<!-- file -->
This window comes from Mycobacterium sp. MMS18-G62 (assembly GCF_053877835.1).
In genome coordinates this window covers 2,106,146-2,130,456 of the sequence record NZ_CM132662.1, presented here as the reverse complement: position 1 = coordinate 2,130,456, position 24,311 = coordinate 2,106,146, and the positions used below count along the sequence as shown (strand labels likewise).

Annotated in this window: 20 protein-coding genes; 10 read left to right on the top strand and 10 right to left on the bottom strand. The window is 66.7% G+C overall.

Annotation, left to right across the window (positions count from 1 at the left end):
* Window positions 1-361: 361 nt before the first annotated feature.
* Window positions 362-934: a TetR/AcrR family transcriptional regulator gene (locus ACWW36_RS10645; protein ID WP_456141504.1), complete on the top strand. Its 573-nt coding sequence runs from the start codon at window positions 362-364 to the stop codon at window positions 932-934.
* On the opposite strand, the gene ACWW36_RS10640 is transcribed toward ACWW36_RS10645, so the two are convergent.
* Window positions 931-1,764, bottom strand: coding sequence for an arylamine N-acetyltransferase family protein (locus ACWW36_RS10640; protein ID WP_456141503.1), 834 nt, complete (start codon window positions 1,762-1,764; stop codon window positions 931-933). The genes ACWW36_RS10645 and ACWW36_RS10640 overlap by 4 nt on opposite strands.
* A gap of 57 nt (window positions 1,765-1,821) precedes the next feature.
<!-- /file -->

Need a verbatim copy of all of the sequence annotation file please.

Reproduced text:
This window comes from Mycobacterium sp. MMS18-G62 (assembly GCF_053877835.1).
In genome coordinates this window covers 2,106,146-2,130,456 of the sequence record NZ_CM132662.1, presented here as the reverse complement: position 1 = coordinate 2,130,456, position 24,311 = coordinate 2,106,146, and the positions used below count along the sequence as shown (strand labels likewise).

Annotated in this window: 20 protein-coding genes; 10 read left to right on the top strand and 10 right to left on the bottom strand. The window is 66.7% G+C overall.

Annotation, left to right across the window (positions count from 1 at the left end):
* Window positions 1-361: 361 nt before the first annotated feature.
* Window positions 362-934: a TetR/AcrR family transcriptional regulator gene (locus ACWW36_RS10645; protein ID WP_456141504.1), complete on the top strand. Its 573-nt coding sequence runs from the start codon at window positions 362-364 to the stop codon at window positions 932-934.
* On the opposite strand, the gene ACWW36_RS10640 is transcribed toward ACWW36_RS10645, so the two are convergent.
* Window positions 931-1,764, bottom strand: coding sequence for an arylamine N-acetyltransferase family protein (locus ACWW36_RS10640; protein ID WP_456141503.1), 834 nt, complete (start codon window positions 1,762-1,764; stop codon window positions 931-933). The genes ACWW36_RS10645 and ACWW36_RS10640 overlap by 4 nt on opposite strands.
* A gap of 57 nt (window positions 1,765-1,821) precedes the next feature.